There’s something special about a drink at the beach. As long as you’re of age and not driving, kicking back with a drink or two in the sun with the ocean eternally rolling before your eyes and the sounds and smells of the shore is one of life’s great pleasures.

Many of us have tempted fate by sneaking a drink in our coolers on Jersey beaches. When you have a bar right on the beach, you don’t need to.

That’s where the beach bar at Hard Rock Hotel & Casino came in. It’s served people well there at Pennsylvania Avenue Beach in Atlantic City. But now there’s big trouble.

Beach erosion is spelling possible doom.

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There’s been a lot of winter storm damage and is reporting parts of Hard Rock’s beach bar is sitting taped off and crumbling. Their deck appears to have partially collapsed into the unstable sand.

The same type of sand cliffs that have created gaps between walking paths and beaches are surrounding and plaguing Hard Rock’s beach bar. Atlantic City officials said this week that sand replenishment plans are being considered by U.S. Army Corps of Engineers but it can’t come soon enough.

Hard Rock Atlantic City General Manager Mike Sampson said, “If we don’t get some action taken very, very quickly, this looks like this is going to be a post-summer project, and we will not be able to resume the same type of beach operations that we had in the past.”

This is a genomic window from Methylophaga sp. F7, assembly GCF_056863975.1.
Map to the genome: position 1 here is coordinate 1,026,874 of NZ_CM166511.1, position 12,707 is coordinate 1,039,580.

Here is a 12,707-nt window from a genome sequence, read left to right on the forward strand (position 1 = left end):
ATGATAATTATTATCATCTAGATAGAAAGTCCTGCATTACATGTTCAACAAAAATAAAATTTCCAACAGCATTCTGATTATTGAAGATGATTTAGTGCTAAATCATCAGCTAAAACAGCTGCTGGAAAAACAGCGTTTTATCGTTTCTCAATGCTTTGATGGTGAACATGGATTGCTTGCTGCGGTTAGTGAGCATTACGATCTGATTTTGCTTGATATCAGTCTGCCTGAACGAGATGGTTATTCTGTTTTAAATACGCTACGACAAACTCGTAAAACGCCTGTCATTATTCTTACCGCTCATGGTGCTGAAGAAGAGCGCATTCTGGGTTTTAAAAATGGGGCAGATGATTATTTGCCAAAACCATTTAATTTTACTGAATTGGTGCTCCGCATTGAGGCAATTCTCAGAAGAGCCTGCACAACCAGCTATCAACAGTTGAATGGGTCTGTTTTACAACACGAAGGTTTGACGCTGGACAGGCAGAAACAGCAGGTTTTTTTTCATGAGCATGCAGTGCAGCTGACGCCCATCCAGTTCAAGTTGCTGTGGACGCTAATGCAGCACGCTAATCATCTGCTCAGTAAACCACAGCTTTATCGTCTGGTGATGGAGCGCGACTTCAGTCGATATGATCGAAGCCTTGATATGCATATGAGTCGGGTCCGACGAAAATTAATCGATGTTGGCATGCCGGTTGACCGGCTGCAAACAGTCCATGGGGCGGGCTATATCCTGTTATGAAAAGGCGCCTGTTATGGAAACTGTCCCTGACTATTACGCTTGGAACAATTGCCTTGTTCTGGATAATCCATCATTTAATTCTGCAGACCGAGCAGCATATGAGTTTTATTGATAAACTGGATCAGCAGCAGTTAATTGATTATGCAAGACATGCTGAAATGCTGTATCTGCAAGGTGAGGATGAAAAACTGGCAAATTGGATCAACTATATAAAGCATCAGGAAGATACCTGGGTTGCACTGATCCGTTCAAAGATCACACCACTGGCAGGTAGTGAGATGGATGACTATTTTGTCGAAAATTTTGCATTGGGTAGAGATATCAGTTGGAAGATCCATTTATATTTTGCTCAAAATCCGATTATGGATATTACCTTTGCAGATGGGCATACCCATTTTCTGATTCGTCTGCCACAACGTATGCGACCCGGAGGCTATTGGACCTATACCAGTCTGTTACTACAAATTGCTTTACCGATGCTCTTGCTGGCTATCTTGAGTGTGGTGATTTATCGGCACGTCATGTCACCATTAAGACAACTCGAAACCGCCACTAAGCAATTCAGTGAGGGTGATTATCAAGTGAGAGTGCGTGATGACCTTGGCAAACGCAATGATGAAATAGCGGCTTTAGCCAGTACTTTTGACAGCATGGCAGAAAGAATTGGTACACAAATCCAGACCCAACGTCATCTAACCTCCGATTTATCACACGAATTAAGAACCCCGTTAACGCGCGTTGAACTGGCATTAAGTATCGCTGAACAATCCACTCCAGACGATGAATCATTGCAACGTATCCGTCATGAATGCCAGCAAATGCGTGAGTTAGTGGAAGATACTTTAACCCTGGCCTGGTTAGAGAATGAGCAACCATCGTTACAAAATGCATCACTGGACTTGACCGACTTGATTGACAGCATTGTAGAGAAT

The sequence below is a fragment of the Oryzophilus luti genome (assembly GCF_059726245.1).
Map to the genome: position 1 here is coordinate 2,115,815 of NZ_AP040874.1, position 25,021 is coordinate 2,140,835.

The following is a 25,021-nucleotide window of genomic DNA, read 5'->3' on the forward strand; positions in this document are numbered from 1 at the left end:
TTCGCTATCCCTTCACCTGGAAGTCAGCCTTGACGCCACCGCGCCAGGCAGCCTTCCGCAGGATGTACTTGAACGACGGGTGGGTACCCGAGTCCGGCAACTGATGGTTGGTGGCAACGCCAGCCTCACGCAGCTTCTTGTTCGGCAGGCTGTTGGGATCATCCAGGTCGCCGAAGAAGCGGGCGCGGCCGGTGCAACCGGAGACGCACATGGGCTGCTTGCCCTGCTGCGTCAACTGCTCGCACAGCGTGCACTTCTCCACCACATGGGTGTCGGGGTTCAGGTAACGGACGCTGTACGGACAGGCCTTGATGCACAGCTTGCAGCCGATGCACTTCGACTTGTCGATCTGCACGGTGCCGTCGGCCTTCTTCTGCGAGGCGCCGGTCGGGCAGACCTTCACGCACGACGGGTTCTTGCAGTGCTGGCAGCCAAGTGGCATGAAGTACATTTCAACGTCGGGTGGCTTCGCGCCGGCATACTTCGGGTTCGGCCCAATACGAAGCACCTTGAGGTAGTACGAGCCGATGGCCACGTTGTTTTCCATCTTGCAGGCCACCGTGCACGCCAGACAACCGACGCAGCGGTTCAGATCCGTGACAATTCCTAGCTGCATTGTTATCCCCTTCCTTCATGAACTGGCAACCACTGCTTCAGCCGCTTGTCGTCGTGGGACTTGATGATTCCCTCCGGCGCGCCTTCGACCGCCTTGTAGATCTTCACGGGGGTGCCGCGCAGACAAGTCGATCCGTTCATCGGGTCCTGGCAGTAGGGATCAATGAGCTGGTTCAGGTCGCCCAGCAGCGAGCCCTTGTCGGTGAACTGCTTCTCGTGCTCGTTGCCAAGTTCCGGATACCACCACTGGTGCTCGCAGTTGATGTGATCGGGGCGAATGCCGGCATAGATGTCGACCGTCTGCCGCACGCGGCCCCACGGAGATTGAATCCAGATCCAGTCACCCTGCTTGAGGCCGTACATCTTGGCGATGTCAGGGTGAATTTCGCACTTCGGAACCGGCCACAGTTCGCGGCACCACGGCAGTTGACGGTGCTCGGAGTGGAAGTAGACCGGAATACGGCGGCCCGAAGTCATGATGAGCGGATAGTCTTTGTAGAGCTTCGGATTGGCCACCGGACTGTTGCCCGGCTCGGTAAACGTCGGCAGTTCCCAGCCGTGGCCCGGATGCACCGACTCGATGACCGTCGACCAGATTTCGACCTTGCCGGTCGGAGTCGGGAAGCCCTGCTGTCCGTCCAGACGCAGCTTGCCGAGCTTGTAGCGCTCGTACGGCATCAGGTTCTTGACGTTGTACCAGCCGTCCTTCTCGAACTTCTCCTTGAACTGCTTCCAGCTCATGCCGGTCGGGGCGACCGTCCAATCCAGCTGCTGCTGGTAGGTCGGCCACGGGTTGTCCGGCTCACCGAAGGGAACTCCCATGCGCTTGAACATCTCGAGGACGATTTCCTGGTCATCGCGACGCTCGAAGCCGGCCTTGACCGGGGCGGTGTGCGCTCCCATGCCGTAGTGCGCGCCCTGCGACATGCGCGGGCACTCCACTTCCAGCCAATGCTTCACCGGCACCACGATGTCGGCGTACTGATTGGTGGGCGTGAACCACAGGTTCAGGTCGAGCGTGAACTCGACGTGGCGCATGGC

Say it isn’t so.

During the summer season the beach bar has afforded gorgeous ocean views and a look at the amusement rides. The full Jersey Shore atmosphere. It sits between the Steel Pier and the Resort Casino Hotel’s Landshark Bar, but it may not be open at all this year. Hopefully, emergency repairs can come quickly enough to save the season.

If so, we could all drink to that.

Windfarm projects proposed for NJ coast — and what they might look like

These are the wind energy projects approved for and planned for the ocean off the coasts of New Jersey and New York. While the projects have the support of officials who say they will stimulate the local economy and create renewable energy to power millions of homes, many coastal residents have raised concerns about how the projects will impact tourism and the environment.

The gallery includes competing photosimulations — those on file with the federal Bureau of Ocean Energy Management and those recently commissioned by a group opposed to the wind farm development.

Gallery Credit: New Jersey 101.5

Opinions expressed in the post above are those of New Jersey 101.5 talk show host Jeff Deminski only.

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